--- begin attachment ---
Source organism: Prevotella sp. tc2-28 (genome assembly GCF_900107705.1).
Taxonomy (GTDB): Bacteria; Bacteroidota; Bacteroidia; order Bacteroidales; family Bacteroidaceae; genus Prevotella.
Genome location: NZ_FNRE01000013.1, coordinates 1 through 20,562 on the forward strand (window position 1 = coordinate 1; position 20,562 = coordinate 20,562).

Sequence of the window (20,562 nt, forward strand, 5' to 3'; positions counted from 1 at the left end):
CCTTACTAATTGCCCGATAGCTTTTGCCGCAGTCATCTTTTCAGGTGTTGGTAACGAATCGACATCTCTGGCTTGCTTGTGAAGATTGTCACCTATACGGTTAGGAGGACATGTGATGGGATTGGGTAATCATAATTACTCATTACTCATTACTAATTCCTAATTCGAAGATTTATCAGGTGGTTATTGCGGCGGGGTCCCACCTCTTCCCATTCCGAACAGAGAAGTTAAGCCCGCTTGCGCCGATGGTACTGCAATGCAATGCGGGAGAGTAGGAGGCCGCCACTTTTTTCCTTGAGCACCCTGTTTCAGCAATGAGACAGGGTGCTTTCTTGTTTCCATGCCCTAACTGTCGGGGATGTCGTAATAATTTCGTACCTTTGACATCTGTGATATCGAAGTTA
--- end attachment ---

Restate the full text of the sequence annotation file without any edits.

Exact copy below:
Source organism: Prevotella sp. tc2-28 (genome assembly GCF_900107705.1).
Taxonomy (GTDB): Bacteria; Bacteroidota; Bacteroidia; order Bacteroidales; family Bacteroidaceae; genus Prevotella.
Genome location: NZ_FNRE01000013.1, coordinates 1 through 20,562 on the forward strand (window position 1 = coordinate 1; position 20,562 = coordinate 20,562).

Sequence of the window (20,562 nt, forward strand, 5' to 3'; positions counted from 1 at the left end):
CCTTACTAATTGCCCGATAGCTTTTGCCGCAGTCATCTTTTCAGGTGTTGGTAACGAATCGACATCTCTGGCTTGCTTGTGAAGATTGTCACCTATACGGTTAGGAGGACATGTGATGGGATTGGGTAATCATAATTACTCATTACTCATTACTAATTCCTAATTCGAAGATTTATCAGGTGGTTATTGCGGCGGGGTCCCACCTCTTCCCATTCCGAACAGAGAAGTTAAGCCCGCTTGCGCCGATGGTACTGCAATGCAATGCGGGAGAGTAGGAGGCCGCCACTTTTTTCCTTGAGCACCCTGTTTCAGCAATGAGACAGGGTGCTTTCTTGTTTCCATGCCCTAACTGTCGGGGATGTCGTAATAATTTCGTACCTTTGACATCTGTGATATCGAAGTTA